Safety is a culture and if you don’t cultivate it and make sure people are thinking about it, especially in an event like Boomershoot, the next thing we know the event is no longer happening because someone was careless.

Seriously folks, is this that difficult to understand?  For any of those of you who recently started reading my blog, these types of things make me VERY angry.

Barron is the owner, editor, and principal author at The Minuteman, a competitive shooter, and staff member for Boomershoot. Even in his free time he’s merging his love and knowledge of computers and technology with his love of firearms.

He has a BS in electrical engineering from Washington State University. Immediately after college he went into work on embedded software and hardware for use in critical infrastructure. This included cryptographic communications equipment as well as command and control devices that were using that communications equipment. Since then he’s worked on just about everything ranging from toys, phones, other critical infrastructure, and even desktop applications. Doing everything from hardware system design, to software architecture, to actually writing software that makes your athletic band do its thing.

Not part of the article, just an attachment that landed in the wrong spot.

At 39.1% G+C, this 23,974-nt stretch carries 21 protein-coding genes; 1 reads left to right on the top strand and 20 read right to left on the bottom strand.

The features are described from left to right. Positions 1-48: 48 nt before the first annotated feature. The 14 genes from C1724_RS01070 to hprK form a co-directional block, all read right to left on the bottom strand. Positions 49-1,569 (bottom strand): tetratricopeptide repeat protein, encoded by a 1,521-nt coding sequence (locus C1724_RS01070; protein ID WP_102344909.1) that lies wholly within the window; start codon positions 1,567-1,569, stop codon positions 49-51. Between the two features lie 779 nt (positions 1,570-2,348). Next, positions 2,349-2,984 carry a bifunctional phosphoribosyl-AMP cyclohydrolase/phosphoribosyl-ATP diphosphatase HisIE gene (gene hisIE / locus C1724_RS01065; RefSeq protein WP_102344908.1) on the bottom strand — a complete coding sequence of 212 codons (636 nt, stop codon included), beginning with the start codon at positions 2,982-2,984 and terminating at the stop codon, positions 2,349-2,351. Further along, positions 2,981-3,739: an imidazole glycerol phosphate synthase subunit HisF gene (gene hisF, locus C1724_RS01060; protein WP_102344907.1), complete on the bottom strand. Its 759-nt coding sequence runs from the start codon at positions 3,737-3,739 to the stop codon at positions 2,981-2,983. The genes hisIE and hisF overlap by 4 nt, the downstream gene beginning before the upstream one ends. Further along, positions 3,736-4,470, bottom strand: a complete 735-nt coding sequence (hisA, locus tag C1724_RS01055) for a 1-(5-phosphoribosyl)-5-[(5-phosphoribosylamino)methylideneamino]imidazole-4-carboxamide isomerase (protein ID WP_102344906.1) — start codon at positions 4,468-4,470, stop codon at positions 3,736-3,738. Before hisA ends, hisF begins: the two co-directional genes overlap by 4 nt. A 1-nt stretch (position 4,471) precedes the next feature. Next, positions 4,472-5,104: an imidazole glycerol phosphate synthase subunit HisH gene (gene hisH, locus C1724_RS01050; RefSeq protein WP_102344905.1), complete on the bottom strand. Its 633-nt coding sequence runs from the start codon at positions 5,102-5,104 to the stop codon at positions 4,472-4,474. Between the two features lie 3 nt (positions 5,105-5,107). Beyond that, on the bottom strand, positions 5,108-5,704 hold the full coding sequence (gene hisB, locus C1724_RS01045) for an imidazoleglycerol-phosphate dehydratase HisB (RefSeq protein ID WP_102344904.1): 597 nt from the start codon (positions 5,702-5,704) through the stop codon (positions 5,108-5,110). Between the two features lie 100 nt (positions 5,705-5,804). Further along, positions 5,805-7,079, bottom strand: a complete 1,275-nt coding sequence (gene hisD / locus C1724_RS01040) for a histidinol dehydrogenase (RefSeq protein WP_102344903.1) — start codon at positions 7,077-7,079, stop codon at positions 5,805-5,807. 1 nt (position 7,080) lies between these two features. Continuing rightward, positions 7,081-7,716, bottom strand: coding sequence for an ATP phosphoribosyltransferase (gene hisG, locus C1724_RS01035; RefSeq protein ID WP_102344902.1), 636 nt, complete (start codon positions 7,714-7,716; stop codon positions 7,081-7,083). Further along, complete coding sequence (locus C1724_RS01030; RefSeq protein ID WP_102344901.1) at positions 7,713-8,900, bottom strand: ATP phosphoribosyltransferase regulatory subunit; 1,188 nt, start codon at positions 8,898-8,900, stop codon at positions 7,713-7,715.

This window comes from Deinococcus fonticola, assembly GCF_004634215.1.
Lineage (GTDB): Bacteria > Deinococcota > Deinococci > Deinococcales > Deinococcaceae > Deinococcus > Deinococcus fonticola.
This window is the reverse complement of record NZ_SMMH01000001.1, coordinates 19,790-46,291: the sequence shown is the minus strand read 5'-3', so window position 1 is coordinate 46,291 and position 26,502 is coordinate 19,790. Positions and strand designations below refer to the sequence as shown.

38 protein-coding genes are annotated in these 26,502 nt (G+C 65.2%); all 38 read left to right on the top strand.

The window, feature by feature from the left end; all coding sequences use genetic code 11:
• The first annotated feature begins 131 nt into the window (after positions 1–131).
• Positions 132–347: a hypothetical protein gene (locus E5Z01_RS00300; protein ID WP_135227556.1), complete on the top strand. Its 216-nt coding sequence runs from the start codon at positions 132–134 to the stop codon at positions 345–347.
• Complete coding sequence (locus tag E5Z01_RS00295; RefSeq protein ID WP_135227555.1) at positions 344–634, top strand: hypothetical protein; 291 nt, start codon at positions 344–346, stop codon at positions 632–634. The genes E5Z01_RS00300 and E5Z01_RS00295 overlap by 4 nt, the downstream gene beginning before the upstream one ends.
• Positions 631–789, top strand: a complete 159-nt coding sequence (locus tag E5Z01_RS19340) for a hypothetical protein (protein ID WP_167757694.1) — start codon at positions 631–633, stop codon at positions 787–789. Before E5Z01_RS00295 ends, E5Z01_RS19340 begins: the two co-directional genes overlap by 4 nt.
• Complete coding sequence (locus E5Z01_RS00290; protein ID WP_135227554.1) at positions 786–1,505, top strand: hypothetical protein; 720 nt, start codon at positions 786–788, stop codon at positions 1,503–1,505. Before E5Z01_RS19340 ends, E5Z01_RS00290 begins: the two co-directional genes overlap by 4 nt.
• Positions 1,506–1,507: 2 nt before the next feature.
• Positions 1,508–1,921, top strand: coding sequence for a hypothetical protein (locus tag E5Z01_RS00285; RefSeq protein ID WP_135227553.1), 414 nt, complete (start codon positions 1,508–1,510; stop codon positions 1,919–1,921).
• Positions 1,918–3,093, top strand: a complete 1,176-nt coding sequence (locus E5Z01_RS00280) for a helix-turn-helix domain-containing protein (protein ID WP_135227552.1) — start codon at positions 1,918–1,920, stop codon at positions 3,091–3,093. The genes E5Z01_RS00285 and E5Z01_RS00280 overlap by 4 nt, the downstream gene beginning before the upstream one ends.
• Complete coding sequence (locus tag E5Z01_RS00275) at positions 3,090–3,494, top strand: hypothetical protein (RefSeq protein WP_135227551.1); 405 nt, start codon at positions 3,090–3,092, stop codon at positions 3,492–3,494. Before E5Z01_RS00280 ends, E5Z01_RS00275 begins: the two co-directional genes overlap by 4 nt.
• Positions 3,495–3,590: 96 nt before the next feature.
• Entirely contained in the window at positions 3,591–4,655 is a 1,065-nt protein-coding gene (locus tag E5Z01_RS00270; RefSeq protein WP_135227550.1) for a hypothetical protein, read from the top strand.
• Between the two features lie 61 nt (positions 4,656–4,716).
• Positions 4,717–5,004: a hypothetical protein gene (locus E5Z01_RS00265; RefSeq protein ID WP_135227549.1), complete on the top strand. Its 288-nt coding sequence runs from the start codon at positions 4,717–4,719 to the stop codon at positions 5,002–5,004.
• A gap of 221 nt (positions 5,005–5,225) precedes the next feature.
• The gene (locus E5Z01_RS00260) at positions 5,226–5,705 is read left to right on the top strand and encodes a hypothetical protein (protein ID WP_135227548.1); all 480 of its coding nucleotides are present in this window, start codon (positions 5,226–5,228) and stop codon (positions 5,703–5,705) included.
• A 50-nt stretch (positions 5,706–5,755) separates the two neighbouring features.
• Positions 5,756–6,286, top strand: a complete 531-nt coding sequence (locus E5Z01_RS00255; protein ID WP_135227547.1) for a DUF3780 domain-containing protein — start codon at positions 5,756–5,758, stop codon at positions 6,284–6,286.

This is probably a good thing…

So Sebastian made a post about the idiot in Sparks that decided to carry a pocket gun without a holster.  Can we all guess how that ended?  How many of you think that it went bang?

If you thought it went bang, well you were right.  This folks as Sebastian said is why you need to carry your gun in a damn holster.

I only bring that up because Nicholas Dropped a comment which I’m going to re-post here (emphasis is mine):

 Very true. We have morons at our shooting club. Who are questionably not safe. At USPSA matches they are shooting over the berm and into the hill behind it. Our berm is an aluminum sheet with rubber tire bits as a back stop. Very fine for pistol. But shooting over it is unacceptable. As well as keeping their finger on the trigger when they mag change or move to the next target. Really unsafe people. And when you bring it up to them they get all defensive. why do these people not think of being safe? It is the most paranoid thing I do at the range.

To which I replied:

Why are they not immediately DQ’d by the RO. All of those things listed there are explicitly stated in the rules as an immediate DQ.

See rule 10.5.8 and 10.5.10 explicitly on the booger hook bang switch problem while moving.

See rule 10.5.9 explicitly for the booger hook while reloading problem.

See 10.4.1 for shooting over the berm.

As for why they don’t think of being safe often it’s because this is how they have always done it and don’t see a reason to change. They do not understand or comprehend how their actions are unsafe.